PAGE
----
A cyclist breaks a wheel on a potholed street in a major city near the State’s capital.
A lawyer goes to the State Library to conduct legal research, only to find that several of the treatises he consulted had not been updated for several years, rendering them virtually useless. The other public access law library in Albany is open only three days a week.
A person living in a city, two miles from the Capitol,wants to go to downtown Albany by public transit. She will have to walk a half mile to the nearest bus stop, and even during rush hour, she may wait up to half an hour for a bus. It may be quicker to walk, except in the winter, when the walkways on the bridges over the railroad tracks are not cleared and become icy.
Compared to what I saw in Sweden this summer, our public sphere is definitely third world. I think we have a right to demand — and government has an obligation to provide — basic services of decent quality. If it can’t, we need to find out why and correct the problem, and it may not be as simple as throwing more money at it.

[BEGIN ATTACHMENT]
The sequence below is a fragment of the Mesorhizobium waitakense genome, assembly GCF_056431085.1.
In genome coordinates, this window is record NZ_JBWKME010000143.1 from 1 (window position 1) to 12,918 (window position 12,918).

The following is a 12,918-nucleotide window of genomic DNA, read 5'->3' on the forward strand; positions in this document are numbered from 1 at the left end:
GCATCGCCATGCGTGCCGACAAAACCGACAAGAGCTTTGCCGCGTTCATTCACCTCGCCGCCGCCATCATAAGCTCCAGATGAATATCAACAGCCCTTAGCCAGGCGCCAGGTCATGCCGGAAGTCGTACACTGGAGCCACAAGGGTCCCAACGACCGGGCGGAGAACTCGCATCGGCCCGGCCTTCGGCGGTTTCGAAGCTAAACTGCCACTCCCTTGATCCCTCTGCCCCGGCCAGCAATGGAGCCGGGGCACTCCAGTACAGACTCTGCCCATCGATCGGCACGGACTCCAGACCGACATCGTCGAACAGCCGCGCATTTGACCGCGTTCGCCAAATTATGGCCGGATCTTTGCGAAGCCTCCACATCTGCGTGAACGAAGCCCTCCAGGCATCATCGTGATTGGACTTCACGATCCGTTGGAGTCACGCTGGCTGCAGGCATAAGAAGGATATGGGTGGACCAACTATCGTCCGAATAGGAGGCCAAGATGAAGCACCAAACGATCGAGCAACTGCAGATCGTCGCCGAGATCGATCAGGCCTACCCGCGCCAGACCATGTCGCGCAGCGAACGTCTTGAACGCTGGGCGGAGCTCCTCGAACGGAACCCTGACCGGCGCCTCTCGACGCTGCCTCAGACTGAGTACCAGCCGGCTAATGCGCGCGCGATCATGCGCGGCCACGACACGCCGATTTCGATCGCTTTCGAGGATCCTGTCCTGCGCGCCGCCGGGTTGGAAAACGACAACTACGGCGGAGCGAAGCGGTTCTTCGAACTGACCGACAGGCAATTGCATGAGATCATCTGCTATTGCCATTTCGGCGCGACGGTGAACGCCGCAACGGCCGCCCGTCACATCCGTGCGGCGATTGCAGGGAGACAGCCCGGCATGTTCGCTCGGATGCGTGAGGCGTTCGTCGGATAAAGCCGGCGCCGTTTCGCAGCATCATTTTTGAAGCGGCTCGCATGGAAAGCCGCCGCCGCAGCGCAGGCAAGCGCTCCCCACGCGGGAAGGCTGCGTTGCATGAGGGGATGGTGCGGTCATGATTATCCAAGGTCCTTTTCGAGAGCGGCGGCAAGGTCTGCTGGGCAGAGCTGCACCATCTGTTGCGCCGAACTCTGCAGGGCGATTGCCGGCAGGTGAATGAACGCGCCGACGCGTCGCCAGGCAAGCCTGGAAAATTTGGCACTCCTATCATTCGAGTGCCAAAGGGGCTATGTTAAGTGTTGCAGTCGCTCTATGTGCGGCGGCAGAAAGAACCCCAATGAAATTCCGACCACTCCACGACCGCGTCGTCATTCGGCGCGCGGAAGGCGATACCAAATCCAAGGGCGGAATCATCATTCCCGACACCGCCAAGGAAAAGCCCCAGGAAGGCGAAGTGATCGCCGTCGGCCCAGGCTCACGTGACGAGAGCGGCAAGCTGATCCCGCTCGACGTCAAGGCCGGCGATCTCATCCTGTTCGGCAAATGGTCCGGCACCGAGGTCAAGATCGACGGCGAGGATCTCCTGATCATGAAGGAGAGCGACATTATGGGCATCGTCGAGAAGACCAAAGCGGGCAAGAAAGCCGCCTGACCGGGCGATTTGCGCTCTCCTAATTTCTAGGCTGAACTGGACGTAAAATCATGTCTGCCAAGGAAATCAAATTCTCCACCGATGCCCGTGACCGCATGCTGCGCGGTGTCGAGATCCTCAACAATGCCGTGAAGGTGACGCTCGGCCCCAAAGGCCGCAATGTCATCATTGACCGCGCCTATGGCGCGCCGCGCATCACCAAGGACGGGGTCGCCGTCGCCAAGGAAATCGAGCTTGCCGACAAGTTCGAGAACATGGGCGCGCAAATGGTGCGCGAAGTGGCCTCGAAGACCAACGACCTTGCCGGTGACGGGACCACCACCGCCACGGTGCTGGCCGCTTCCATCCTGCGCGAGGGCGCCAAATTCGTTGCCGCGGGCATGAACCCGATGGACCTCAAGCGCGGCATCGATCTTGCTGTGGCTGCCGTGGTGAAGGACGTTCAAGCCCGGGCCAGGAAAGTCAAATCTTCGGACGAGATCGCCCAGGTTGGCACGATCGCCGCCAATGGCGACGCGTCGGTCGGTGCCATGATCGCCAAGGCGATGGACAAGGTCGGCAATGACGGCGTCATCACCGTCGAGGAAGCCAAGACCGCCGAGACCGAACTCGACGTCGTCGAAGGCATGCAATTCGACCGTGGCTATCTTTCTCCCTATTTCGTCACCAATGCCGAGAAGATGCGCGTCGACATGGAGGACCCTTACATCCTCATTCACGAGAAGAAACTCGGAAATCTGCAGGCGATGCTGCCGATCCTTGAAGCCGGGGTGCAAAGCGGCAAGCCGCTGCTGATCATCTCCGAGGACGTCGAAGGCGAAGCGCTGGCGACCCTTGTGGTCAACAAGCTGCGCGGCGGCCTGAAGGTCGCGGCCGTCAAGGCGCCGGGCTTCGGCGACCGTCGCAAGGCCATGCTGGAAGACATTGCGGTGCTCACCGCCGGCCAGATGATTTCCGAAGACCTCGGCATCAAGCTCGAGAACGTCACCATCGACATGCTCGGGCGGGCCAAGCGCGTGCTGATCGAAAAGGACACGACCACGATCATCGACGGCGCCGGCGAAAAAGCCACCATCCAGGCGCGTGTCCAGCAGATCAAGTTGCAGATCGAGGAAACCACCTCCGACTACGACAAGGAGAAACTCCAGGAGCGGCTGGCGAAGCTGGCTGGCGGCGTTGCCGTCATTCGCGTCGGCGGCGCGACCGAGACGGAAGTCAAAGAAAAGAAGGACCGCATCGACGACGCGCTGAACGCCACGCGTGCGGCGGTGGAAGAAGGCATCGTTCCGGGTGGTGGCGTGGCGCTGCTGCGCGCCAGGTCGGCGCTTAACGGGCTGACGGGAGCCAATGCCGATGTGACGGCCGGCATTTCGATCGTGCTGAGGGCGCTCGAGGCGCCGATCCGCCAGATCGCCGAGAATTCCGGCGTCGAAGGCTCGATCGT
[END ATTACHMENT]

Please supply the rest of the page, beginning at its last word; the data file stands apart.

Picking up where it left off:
Even the relatively affluent cannot escape bad roads, traffic delays and, in some cases, poor public schools. While some of the Republicans’ ideas have some validity, I absolutely disagree with their disagreement with the Obama and Warren observations that no one’s success is due to solely to his or her own efforts. We all benefit from public services. Why such an affluent country puts up with such poor services is beyond me.